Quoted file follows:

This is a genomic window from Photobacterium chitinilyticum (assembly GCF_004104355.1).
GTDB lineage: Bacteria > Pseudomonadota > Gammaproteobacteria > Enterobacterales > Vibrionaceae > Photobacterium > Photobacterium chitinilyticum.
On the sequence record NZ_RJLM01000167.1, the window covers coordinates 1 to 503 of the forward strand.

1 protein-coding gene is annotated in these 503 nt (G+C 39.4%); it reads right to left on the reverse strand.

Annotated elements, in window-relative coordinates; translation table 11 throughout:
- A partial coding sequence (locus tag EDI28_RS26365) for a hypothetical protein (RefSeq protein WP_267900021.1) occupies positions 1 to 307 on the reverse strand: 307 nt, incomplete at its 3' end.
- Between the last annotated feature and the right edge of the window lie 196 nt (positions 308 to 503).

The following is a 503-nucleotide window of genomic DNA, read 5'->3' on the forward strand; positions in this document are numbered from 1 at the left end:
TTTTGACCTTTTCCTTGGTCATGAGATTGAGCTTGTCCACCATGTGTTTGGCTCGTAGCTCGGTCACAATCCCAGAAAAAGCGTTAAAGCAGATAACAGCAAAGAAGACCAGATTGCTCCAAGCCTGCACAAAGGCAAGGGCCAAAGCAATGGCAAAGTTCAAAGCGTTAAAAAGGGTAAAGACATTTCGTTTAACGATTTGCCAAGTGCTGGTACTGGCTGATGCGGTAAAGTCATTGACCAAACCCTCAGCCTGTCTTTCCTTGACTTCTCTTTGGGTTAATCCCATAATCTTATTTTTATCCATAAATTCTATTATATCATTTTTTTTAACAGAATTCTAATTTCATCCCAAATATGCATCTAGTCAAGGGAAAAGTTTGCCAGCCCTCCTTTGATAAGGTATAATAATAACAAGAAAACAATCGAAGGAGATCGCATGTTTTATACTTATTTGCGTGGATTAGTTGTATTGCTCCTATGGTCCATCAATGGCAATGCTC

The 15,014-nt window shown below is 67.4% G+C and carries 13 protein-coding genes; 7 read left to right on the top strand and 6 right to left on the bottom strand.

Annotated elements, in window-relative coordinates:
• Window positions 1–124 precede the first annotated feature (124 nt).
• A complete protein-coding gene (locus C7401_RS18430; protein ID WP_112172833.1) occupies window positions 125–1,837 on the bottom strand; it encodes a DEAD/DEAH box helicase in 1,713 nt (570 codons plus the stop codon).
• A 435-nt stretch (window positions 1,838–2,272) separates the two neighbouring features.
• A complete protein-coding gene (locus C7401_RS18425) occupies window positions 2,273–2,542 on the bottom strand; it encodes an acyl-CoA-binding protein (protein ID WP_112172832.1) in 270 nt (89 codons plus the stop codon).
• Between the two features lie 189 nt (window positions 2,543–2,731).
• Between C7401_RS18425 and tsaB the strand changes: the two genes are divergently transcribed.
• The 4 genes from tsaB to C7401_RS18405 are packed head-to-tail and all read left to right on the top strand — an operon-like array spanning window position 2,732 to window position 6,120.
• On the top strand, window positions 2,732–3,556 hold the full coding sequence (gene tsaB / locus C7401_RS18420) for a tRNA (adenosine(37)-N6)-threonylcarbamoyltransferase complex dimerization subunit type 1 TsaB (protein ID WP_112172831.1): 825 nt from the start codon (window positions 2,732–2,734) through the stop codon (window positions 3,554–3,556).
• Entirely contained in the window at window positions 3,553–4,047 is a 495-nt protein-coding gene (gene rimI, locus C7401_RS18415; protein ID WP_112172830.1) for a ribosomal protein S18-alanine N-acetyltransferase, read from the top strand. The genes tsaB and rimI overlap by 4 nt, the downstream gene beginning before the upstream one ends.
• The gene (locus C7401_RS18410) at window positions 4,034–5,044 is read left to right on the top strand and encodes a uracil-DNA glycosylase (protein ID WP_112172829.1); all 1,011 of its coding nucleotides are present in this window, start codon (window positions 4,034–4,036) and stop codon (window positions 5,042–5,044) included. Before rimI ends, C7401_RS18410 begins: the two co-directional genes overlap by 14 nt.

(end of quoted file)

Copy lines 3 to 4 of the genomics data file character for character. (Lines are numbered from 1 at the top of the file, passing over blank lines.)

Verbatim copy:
On the sequence record NZ_RJLM01000167.1, the window covers coordinates 1 to 503 of the forward strand.

1 protein-coding gene is annotated in these 503 nt (G+C 39.4%); it reads right to left on the reverse strand.